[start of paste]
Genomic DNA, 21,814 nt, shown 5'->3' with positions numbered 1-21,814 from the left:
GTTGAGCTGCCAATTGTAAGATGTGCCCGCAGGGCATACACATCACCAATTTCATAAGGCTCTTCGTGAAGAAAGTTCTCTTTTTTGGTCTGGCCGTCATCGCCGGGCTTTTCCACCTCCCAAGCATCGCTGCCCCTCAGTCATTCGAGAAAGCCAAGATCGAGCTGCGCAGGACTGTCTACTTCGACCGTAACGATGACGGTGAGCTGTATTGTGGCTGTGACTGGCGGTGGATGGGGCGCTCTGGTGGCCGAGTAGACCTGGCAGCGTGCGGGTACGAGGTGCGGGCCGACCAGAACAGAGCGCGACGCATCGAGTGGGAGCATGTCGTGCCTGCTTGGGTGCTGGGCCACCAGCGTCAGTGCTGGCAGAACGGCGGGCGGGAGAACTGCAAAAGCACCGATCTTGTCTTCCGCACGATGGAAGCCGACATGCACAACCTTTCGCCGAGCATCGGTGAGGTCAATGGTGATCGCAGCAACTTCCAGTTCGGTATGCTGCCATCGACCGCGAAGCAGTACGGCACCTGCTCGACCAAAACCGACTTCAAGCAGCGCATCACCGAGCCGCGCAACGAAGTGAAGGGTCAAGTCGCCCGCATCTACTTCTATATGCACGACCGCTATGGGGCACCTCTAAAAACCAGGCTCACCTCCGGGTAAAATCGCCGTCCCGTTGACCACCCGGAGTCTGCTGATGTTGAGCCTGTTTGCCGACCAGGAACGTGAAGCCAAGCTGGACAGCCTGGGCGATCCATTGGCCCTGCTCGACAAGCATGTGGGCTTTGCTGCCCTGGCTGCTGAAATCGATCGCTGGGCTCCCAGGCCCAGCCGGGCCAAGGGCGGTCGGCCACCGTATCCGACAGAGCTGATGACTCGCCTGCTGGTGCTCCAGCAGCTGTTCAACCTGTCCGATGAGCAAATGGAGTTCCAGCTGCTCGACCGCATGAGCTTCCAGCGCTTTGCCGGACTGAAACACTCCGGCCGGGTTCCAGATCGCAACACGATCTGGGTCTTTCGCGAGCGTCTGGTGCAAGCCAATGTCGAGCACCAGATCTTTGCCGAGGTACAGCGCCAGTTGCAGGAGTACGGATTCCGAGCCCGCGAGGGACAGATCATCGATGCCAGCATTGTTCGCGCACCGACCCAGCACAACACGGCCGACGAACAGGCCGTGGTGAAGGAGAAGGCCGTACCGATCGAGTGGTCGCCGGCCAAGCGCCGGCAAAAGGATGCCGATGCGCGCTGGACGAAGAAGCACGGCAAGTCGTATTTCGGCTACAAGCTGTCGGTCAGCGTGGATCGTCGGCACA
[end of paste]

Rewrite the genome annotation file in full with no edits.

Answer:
Genomic DNA, 21,814 nt, shown 5'->3' with positions numbered 1-21,814 from the left:
GTTGAGCTGCCAATTGTAAGATGTGCCCGCAGGGCATACACATCACCAATTTCATAAGGCTCTTCGTGAAGAAAGTTCTCTTTTTTGGTCTGGCCGTCATCGCCGGGCTTTTCCACCTCCCAAGCATCGCTGCCCCTCAGTCATTCGAGAAAGCCAAGATCGAGCTGCGCAGGACTGTCTACTTCGACCGTAACGATGACGGTGAGCTGTATTGTGGCTGTGACTGGCGGTGGATGGGGCGCTCTGGTGGCCGAGTAGACCTGGCAGCGTGCGGGTACGAGGTGCGGGCCGACCAGAACAGAGCGCGACGCATCGAGTGGGAGCATGTCGTGCCTGCTTGGGTGCTGGGCCACCAGCGTCAGTGCTGGCAGAACGGCGGGCGGGAGAACTGCAAAAGCACCGATCTTGTCTTCCGCACGATGGAAGCCGACATGCACAACCTTTCGCCGAGCATCGGTGAGGTCAATGGTGATCGCAGCAACTTCCAGTTCGGTATGCTGCCATCGACCGCGAAGCAGTACGGCACCTGCTCGACCAAAACCGACTTCAAGCAGCGCATCACCGAGCCGCGCAACGAAGTGAAGGGTCAAGTCGCCCGCATCTACTTCTATATGCACGACCGCTATGGGGCACCTCTAAAAACCAGGCTCACCTCCGGGTAAAATCGCCGTCCCGTTGACCACCCGGAGTCTGCTGATGTTGAGCCTGTTTGCCGACCAGGAACGTGAAGCCAAGCTGGACAGCCTGGGCGATCCATTGGCCCTGCTCGACAAGCATGTGGGCTTTGCTGCCCTGGCTGCTGAAATCGATCGCTGGGCTCCCAGGCCCAGCCGGGCCAAGGGCGGTCGGCCACCGTATCCGACAGAGCTGATGACTCGCCTGCTGGTGCTCCAGCAGCTGTTCAACCTGTCCGATGAGCAAATGGAGTTCCAGCTGCTCGACCGCATGAGCTTCCAGCGCTTTGCCGGACTGAAACACTCCGGCCGGGTTCCAGATCGCAACACGATCTGGGTCTTTCGCGAGCGTCTGGTGCAAGCCAATGTCGAGCACCAGATCTTTGCCGAGGTACAGCGCCAGTTGCAGGAGTACGGATTCCGAGCCCGCGAGGGACAGATCATCGATGCCAGCATTGTTCGCGCACCGACCCAGCACAACACGGCCGACGAACAGGCCGTGGTGAAGGAGAAGGCCGTACCGATCGAGTGGTCGCCGGCCAAGCGCCGGCAAAAGGATGCCGATGCGCGCTGGACGAAGAAGCACGGCAAGTCGTATTTCGGCTACAAGCTGTCGGTCAGCGTGGATCGTCGGCACA